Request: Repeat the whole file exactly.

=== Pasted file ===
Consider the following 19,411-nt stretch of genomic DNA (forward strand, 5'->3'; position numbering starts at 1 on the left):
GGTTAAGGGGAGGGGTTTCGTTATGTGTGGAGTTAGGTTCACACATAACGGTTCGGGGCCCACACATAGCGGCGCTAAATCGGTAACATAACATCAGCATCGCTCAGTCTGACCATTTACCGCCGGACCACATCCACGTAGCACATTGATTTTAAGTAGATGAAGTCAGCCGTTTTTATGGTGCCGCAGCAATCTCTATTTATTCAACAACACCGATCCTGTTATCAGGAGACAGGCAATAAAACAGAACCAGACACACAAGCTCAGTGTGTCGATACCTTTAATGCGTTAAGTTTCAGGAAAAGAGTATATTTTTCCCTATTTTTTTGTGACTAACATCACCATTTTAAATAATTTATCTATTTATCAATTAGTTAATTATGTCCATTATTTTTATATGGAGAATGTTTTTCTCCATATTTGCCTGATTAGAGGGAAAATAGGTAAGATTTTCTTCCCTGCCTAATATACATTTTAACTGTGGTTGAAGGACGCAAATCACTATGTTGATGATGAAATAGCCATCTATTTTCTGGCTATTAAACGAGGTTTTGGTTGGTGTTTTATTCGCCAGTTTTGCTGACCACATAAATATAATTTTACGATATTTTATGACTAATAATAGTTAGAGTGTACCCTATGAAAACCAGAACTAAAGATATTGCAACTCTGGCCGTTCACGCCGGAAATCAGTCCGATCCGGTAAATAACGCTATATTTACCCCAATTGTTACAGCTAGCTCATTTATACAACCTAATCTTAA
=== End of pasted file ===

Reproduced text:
Consider the following 19,411-nt stretch of genomic DNA (forward strand, 5'->3'; position numbering starts at 1 on the left):
GGTTAAGGGGAGGGGTTTCGTTATGTGTGGAGTTAGGTTCACACATAACGGTTCGGGGCCCACACATAGCGGCGCTAAATCGGTAACATAACATCAGCATCGCTCAGTCTGACCATTTACCGCCGGACCACATCCACGTAGCACATTGATTTTAAGTAGATGAAGTCAGCCGTTTTTATGGTGCCGCAGCAATCTCTATTTATTCAACAACACCGATCCTGTTATCAGGAGACAGGCAATAAAACAGAACCAGACACACAAGCTCAGTGTGTCGATACCTTTAATGCGTTAAGTTTCAGGAAAAGAGTATATTTTTCCCTATTTTTTTGTGACTAACATCACCATTTTAAATAATTTATCTATTTATCAATTAGTTAATTATGTCCATTATTTTTATATGGAGAATGTTTTTCTCCATATTTGCCTGATTAGAGGGAAAATAGGTAAGATTTTCTTCCCTGCCTAATATACATTTTAACTGTGGTTGAAGGACGCAAATCACTATGTTGATGATGAAATAGCCATCTATTTTCTGGCTATTAAACGAGGTTTTGGTTGGTGTTTTATTCGCCAGTTTTGCTGACCACATAAATATAATTTTACGATATTTTATGACTAATAATAGTTAGAGTGTACCCTATGAAAACCAGAACTAAAGATATTGCAACTCTGGCCGTTCACGCCGGAAATCAGTCCGATCCGGTAAATAACGCTATATTTACCCCAATTGTTACAGCTAGCTCATTTATACAACCTAATCTTAA